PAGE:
The remediation of uranium and other radionuclide-contaminated soils is a complex, labour-intensive, and expensive undertaking (a typical project can cost more than $200-300 billion). Bioremediation of soil with microorganisms appears to be one of the most cost-effective and ecologically appealing strategies available. Bacteria can utilize various mechanisms to sequester uranium including biosorption at the cell surface, intracellular accumulation, bioprecipitation or biomineralization, and redox transformations (oxidation/reduction). At the same time, microorganisms are difficult to control and can mutate relatively easily.
Phytoremediation is the use of green plants to remove pollutants from the environment or to deactivate them and is based on exploiting the metabolic diversity of plants. On the downside, the latter has low extraction efficiency, generates large quantities of contaminated biomass, and requires long periods to complete the decontamination process.
Metal chelation therapy, citrate and zinc supplementation may represent possible methods of uranium detoxification in humans. There is no published data relating to the effectiveness or viability of these treatments in patients with 100 or 200 times the normal body burden of uranium such as the levels found in victims living in war-zones like Afghanistan. Since metal chelation depletes the body of micronutrients, which need to be replenished, and only removes a limited quantity of toxic elements such a course of treatment might extend over a period of many years. Therefore, a more practical solution like the development of uranium-specific chelating agents is necessary. However, simultaneously, metal chelation therapy is a costly and highly unpleasant treatment for patients to undergo. (I know this from personal experience)
Q. This is not sounding good. What are some of the environmental effects of Depleted Uranium and Uranium?
A. Uranium is known to be highly toxic to plants. Plants experience oxidative stress in response to heavy metals resulting in cellular damage and disruption of cellular homeostasis similar to that observed in animals and humans. As a result, they have evolved detoxification mechanisms mainly involving chelation and subcellular compartmentalization to minimize the toxic effects of heavy metal exposure, which means they accumulate the metals and can pass them on in food.
A distinct biological effect on wildlife has been observed for various isotopes of uranium. An irregular distribution of U-234 and U-238 has been found in the tissues of marine birds from the Polish area of the southern Baltic Sea. The highest accumulation occurs in the liver and other organs along with the feathers, while the smallest accumulation occurs in the skin and muscles with apparent interspecies differences. DU can cause adverse reproductive effects in terrestrial animals and the likelihood of this can range from 0.1% to 44% between various species.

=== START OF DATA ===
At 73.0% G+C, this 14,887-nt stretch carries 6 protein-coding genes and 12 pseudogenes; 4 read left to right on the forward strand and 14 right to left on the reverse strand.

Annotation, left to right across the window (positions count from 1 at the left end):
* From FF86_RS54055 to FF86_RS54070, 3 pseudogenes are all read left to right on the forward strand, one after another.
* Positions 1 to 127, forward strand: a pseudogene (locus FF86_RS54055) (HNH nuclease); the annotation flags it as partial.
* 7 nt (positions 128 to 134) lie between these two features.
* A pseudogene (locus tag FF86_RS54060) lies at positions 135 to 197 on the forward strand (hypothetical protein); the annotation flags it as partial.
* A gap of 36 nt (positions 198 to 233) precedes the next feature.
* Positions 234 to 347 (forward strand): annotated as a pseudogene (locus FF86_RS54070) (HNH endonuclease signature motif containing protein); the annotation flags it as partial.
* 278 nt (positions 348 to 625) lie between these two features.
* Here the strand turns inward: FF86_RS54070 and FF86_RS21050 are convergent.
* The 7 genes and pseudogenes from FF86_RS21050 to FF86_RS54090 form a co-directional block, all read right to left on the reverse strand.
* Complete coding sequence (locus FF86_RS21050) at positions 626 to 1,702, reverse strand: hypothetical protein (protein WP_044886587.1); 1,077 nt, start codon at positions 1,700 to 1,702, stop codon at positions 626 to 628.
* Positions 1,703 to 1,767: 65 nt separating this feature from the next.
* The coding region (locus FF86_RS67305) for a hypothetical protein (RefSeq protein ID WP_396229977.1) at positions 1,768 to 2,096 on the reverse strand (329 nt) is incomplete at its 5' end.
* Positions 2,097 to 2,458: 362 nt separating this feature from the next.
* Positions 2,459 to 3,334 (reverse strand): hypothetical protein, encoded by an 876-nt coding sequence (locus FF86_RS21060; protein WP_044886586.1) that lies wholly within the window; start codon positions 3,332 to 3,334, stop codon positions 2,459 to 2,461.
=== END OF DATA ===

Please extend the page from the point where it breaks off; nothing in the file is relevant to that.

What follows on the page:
Animal studies indicate reproductive toxicity and teratogenicity occur as a result of uranium exposure. Depleted Uranium displays estrogenic activity leading to an increased risk of fertility problems in mice and it can cause cell apoptosis in mouse kidney. Cell studies show that depleted uranium-uranyl chloride causes apoptosis in mouse macrophages and uranium promotes oxidative stress in rat lung epithelial cells which can also induce apoptosis. Events associated with apoptosis have been observed following uranyl acetate treatment of isolated rat kidney mitochondria.
Q. So, what is your final analysis, Dr. Moondust?
A. In conclusion, uranium contamination due to the continued use of depleted uranium weapons and nuclear accidents has potentially far-reaching consequences for humans and wildlife populations. In fact, Depleted Uranium could prove to be an unprecedented ecological hazard. Moreover, the remediation of uranium and other related radionuclide-contamination is an extremely complex and expensive biological and environmental problem. Currently, there is limited data available on effective remediation methods for the removal of uranium in contaminated areas. Furthermore, remediation measures are of indeterminate efficiency as the ratio of uranium contamination to soil, uptake by plant species, and the total body burden in humans increases. As a primary health and ecological measure, it is suggested that an immediate global ban should be placed on the use and manufacture of nuclear and DU weapons. Violators of the ban should be made to bear all remediation and public health costs. And, of course, there is always the option for us to conclude that war is not a desirable activity.
To listen to this interview with Dr. Moondust click here.